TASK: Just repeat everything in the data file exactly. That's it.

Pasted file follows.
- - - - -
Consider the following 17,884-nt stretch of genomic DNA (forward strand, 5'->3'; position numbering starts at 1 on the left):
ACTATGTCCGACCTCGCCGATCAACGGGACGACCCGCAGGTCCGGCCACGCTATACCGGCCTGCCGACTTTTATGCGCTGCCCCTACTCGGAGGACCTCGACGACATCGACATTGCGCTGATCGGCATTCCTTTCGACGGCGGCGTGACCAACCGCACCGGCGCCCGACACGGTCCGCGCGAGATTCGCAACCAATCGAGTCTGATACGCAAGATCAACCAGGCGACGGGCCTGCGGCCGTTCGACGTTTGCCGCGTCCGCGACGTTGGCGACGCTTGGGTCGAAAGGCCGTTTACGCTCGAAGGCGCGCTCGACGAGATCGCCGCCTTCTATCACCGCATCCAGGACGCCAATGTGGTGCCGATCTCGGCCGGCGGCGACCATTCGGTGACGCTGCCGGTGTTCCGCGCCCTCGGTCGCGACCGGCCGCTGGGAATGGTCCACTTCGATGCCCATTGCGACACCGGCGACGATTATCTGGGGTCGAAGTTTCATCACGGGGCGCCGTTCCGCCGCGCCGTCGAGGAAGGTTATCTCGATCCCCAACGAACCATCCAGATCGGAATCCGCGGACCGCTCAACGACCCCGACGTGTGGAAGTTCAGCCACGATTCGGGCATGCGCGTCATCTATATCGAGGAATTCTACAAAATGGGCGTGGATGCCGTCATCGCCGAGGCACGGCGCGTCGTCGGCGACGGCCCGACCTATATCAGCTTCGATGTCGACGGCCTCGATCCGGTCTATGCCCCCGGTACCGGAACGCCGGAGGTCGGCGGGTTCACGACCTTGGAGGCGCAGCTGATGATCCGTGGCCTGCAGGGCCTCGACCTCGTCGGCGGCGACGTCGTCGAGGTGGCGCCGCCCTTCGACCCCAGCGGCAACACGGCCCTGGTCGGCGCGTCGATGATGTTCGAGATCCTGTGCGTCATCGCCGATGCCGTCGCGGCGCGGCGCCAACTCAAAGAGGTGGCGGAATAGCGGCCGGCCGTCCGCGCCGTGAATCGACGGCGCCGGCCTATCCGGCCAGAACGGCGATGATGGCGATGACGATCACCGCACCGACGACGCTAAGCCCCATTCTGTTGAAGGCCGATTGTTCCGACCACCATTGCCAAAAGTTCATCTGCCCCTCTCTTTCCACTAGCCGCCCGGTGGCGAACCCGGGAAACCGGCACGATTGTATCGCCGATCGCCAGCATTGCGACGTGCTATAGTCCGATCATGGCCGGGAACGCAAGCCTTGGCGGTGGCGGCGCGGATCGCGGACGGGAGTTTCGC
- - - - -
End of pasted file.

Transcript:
Consider the following 17,884-nt stretch of genomic DNA (forward strand, 5'->3'; position numbering starts at 1 on the left):
ACTATGTCCGACCTCGCCGATCAACGGGACGACCCGCAGGTCCGGCCACGCTATACCGGCCTGCCGACTTTTATGCGCTGCCCCTACTCGGAGGACCTCGACGACATCGACATTGCGCTGATCGGCATTCCTTTCGACGGCGGCGTGACCAACCGCACCGGCGCCCGACACGGTCCGCGCGAGATTCGCAACCAATCGAGTCTGATACGCAAGATCAACCAGGCGACGGGCCTGCGGCCGTTCGACGTTTGCCGCGTCCGCGACGTTGGCGACGCTTGGGTCGAAAGGCCGTTTACGCTCGAAGGCGCGCTCGACGAGATCGCCGCCTTCTATCACCGCATCCAGGACGCCAATGTGGTGCCGATCTCGGCCGGCGGCGACCATTCGGTGACGCTGCCGGTGTTCCGCGCCCTCGGTCGCGACCGGCCGCTGGGAATGGTCCACTTCGATGCCCATTGCGACACCGGCGACGATTATCTGGGGTCGAAGTTTCATCACGGGGCGCCGTTCCGCCGCGCCGTCGAGGAAGGTTATCTCGATCCCCAACGAACCATCCAGATCGGAATCCGCGGACCGCTCAACGACCCCGACGTGTGGAAGTTCAGCCACGATTCGGGCATGCGCGTCATCTATATCGAGGAATTCTACAAAATGGGCGTGGATGCCGTCATCGCCGAGGCACGGCGCGTCGTCGGCGACGGCCCGACCTATATCAGCTTCGATGTCGACGGCCTCGATCCGGTCTATGCCCCCGGTACCGGAACGCCGGAGGTCGGCGGGTTCACGACCTTGGAGGCGCAGCTGATGATCCGTGGCCTGCAGGGCCTCGACCTCGTCGGCGGCGACGTCGTCGAGGTGGCGCCGCCCTTCGACCCCAGCGGCAACACGGCCCTGGTCGGCGCGTCGATGATGTTCGAGATCCTGTGCGTCATCGCCGATGCCGTCGCGGCGCGGCGCCAACTCAAAGAGGTGGCGGAATAGCGGCCGGCCGTCCGCGCCGTGAATCGACGGCGCCGGCCTATCCGGCCAGAACGGCGATGATGGCGATGACGATCACCGCACCGACGACGCTAAGCCCCATTCTGTTGAAGGCCGATTGTTCCGACCACCATTGCCAAAAGTTCATCTGCCCCTCTCTTTCCACTAGCCGCCCGGTGGCGAACCCGGGAAACCGGCACGATTGTATCGCCGATCGCCAGCATTGCGACGTGCTATAGTCCGATCATGGCCGGGAACGCAAGCCTTGGCGGTGGCGGCGCGGATCGCGGACGGGAGTTTCGC